When 'N Sync announced their plan to ankle RCA for Jive Records, Nipper cried foul -- and Jive may have fatally crossed its own stars, the Backstreet Boys.

By Chris Willman
Updated October 22, 1999 at 04:00 AM EDT

If the Backstreet Boys or ‘N Sync care to look for outside material to cover on their next albums, they might each consider the old Sparks hit ”This Town Ain’t Big Enough for the Both of Us.”

At least that seems like an appropriate theme for the rivalry between the two groups, which has added bizarre new wrinkles to what was already one of the most curious and complicated music-biz stories in memory. It’s a backstreet brawl of a tale that just grew more twisted with the filing of a $150 million lawsuit against ‘N Sync by their former, and possibly still future, label.

The saga began in mid September when ‘N Sync shocked the industry by announcing they’d left RCA Records to join Jive, home to the Backstreet Boys and Britney Spears, a move that, if consummated, would cement Jive’s claims to true teen-pop hegemony. But the Backstreet Boys apparently didn’t want it that way. News accounts indicate that the Boys’ attorneys sent a letter to Jive later in the month threatening to leave the label by any means necessary. The move suggests that the quintet’s distaste for fellow ”boy band” ‘N Sync may run so deep they’d rather risk getting tangled up in litigation than share the roster with a group they reportedly consider second-rate clones.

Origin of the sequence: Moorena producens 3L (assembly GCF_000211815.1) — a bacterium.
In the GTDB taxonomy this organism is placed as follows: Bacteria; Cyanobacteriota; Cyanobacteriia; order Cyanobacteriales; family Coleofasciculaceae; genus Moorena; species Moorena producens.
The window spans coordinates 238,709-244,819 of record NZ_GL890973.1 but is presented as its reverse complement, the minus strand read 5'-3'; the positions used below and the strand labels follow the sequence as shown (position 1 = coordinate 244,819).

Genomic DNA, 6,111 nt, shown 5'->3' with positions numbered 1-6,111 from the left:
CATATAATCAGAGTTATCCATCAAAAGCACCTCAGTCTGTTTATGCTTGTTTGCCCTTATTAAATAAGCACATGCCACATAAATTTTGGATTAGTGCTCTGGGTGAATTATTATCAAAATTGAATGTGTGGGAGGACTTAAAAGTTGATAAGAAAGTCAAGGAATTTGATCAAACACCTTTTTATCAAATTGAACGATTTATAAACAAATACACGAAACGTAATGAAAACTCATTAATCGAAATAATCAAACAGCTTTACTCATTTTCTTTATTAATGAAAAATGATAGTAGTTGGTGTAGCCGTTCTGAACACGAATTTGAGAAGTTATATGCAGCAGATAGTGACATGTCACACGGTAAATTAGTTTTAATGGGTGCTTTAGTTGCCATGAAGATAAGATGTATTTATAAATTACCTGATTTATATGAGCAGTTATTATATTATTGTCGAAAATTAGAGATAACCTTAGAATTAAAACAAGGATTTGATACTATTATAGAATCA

”It’s dangerous for the Backstreet Boys to give the impression that the reason they want to leave Jive is because of ‘N Sync,” says Johnny Wright, ‘N Sync’s manager, who at one time worked with both groups. ”I’m worried that now the industry and fans will be put in a position to take sides, and that’s detrimental for both acts. If anything, the Backstreet Boys should embrace this situation, because teen pop is taking such potshots [from the press] that a rivalry between the two groups is only gonna further hurt it. And in reality, ‘N Sync’s move to Jive had nothing to do with the Backstreet Boys.” (The Backstreet Boys and their management declined to comment for this article.)

But are either of these chart-conquering quintets — whose combined 1998 record-sale grosses topped $130 million — really moving? Not so fast. A Jive spokesperson, while neither confirming nor denying the Boys’ alleged threat, insists the group is ”signed to a long-term exclusive recording contract, and they’re not leaving.” And RCA is saying much the same thing about ‘N Sync — in court. On Oct. 12, after settlement negotiations broke down, a $150 million lawsuit was filed in Orlando, Fla., against ‘N Sync as well as Jive’s parent company, Zomba. The plaintiffs — BMG, RCA’s corporate parent; Trans Continental Records, which first signed ‘N Sync and licensed the band to BMG; and Trans Con owner Lou Pearlman — are asking the court to prevent the lads and their would-be new label from using the ‘N Sync name or releasing any new product. Besides an injunction, the suit also seeks $100 million in damages and $50 million in punitive damages.

Perceived ironies abound. ”Jive is talking out of both sides of its mouth,” asserts Michael Friedman of the law firm Parker Chapin, attorney for Trans Continental. ”On the one hand, they say the Backstreet Boys can’t walk away from their [Jive] contract; on the other hand, when they look at ‘N Sync’s contract with Trans Con, they make believe it doesn’t exist.”